October 2nd, 2013
On a midday bike ride bench break. Gorgeous even hot fall day; deep-blue sky over the Great Gray Bridge, not a cloud pic.twitter.com/keHAPlJ7lW
— Philip Turner (@philipsturner) October 2, 2013
Taken at the West Harlem Piers section of Riverside Park in NYC along the Hudson River, about 125th Street, taken about 2:00 PM, October 2, 2013.
September 17th, 2013
A fascinating article with photos in Gothamist.com by Evan Bindelglass, covering the history and restoration of the bridge that connected the Bronx and Manhattan beginning in 1842, an interboro link across the Harlem River that was built to bring fresh water via the Croton Aqueduct in to Gotham. The span connects 170th Street in the Bronx to 173rd Street in Manhattan. In a deliciously arcane example of NYC geography, Bindelglass points out, that’s “West 173rd Street and not East,” though this is the east side of the island, “Because it is technically west of 5th Avenue,” the east-west midpoint of the island for road-naming purposes.
High Bridge has undergone numerous reconstructions over the decades. The current renovation–a joint project of NYC’s Parks Department and the NYC Department of Design and Construction–will allow the deck to reopen to pedestrians and cyclists upon its hoped-for completion in June 2014. In a suggestion that would delight many New Yorkers, Bindelglass reports,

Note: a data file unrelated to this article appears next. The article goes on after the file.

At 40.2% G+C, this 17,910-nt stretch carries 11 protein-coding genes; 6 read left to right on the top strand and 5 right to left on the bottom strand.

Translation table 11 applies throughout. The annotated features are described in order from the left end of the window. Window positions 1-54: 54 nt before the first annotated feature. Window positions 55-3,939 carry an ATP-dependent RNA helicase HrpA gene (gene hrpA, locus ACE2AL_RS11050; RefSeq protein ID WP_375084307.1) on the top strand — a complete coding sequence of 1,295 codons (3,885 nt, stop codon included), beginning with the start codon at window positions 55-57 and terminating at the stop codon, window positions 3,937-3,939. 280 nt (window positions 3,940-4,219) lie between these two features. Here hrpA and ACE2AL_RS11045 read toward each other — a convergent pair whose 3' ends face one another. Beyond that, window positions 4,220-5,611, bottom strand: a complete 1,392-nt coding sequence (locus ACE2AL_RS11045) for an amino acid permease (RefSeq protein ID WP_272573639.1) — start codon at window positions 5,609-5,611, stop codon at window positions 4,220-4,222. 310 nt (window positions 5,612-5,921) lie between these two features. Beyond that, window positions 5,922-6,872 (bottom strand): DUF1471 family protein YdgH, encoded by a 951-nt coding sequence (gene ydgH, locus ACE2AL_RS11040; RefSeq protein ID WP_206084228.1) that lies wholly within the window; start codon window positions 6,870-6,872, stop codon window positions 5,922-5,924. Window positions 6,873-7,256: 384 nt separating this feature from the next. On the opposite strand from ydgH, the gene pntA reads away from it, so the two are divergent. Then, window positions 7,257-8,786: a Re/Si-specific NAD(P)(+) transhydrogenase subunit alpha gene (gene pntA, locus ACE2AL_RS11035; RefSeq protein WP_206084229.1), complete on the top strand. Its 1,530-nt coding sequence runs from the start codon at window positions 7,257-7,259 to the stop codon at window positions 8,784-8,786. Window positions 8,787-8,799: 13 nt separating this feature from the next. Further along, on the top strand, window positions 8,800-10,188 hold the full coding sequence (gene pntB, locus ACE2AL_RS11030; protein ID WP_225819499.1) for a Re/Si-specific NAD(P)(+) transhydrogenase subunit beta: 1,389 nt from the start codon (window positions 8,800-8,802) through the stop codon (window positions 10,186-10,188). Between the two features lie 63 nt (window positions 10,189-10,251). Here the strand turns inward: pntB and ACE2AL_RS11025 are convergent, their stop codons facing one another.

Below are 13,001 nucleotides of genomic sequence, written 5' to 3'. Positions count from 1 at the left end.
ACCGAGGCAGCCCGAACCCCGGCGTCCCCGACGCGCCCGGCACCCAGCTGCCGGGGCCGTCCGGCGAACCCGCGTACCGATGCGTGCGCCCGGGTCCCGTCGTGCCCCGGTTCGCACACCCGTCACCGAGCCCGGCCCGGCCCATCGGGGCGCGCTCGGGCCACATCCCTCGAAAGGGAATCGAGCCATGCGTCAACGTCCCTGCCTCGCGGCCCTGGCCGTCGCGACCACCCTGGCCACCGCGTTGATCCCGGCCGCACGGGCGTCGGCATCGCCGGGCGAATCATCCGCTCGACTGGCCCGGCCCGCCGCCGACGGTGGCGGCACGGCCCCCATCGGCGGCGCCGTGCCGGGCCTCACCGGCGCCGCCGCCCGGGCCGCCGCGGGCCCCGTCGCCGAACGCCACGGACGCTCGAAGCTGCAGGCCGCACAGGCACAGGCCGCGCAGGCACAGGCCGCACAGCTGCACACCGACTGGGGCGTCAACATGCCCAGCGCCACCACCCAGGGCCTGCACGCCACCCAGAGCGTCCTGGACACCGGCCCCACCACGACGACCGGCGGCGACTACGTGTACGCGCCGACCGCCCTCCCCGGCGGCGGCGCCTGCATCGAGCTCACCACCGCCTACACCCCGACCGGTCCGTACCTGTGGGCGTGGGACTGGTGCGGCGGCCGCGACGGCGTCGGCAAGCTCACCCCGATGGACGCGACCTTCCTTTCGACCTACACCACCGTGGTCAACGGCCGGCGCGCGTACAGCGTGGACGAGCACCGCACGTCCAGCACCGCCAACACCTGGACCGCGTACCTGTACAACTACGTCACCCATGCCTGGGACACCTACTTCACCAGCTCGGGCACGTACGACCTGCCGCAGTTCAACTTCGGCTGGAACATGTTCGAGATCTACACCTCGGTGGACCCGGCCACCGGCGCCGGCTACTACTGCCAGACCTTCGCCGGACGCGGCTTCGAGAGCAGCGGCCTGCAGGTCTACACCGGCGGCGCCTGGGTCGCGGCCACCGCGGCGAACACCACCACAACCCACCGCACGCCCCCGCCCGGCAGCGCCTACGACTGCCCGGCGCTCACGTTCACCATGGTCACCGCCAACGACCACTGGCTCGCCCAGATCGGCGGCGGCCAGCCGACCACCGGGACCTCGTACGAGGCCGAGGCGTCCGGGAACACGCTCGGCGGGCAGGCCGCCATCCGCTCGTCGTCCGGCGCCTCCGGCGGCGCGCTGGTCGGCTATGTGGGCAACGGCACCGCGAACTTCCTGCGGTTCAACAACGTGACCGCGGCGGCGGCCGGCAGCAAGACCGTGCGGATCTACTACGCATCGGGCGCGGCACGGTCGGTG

“Some are already hailing the High Bridge as another High Line-like project. ‘Long linear spaces [are] en vogue in New York City,’ [said] Jennifer McCardle Hoppa, Administrator for Northern Manhattan Parks for the Parks Department. As part of the project, the bridge deck will be restored and parts of it will be resurfaced. (An interesting thing to note is that the original stone arch portion of the bridge—and one stone arch remains on the Manhattan side—was surfaced in a herringbone pattern, but the steel portion was not.)”
My fondness for examples of New York City’s maritime and industrial past is probably well-known to readers of this blog, especially for landmarks like the Little Red Lighthouse, which I toured last weekend. That’s why I also appreciated this quote in Bindelglass’s story:
“‘Just the idea of that reconnection has tremendous symbolism, I think, for both communities,’ says David Burney, Commissioner of the Department of Design and Construction. ‘It’s this piece of industrial archeology, this huge pipe system that was carrying water across and into Manhattan that we’re preserving and keeping as a piece of history,’ Burney says, ‘We do a lot of bridge reconstruction. But this is very special.'”
I have ridden my bike in the neighborhood around High Bridge, and up to the High Bridge tower, which dominates the area around it on the Manhattan side. I look forward to seeing the renovation work completed next year. The work on High Bridge will give all of us access to another splendid city landmark. Meantime, I’m happy I can share this good piece of NY reporting, and one of Bindelglass’s photos from his gothamist.com piece. The image shows the old deck, surrounded by orange fencing. High Bridge tower is in the distance, on the Manhattan side.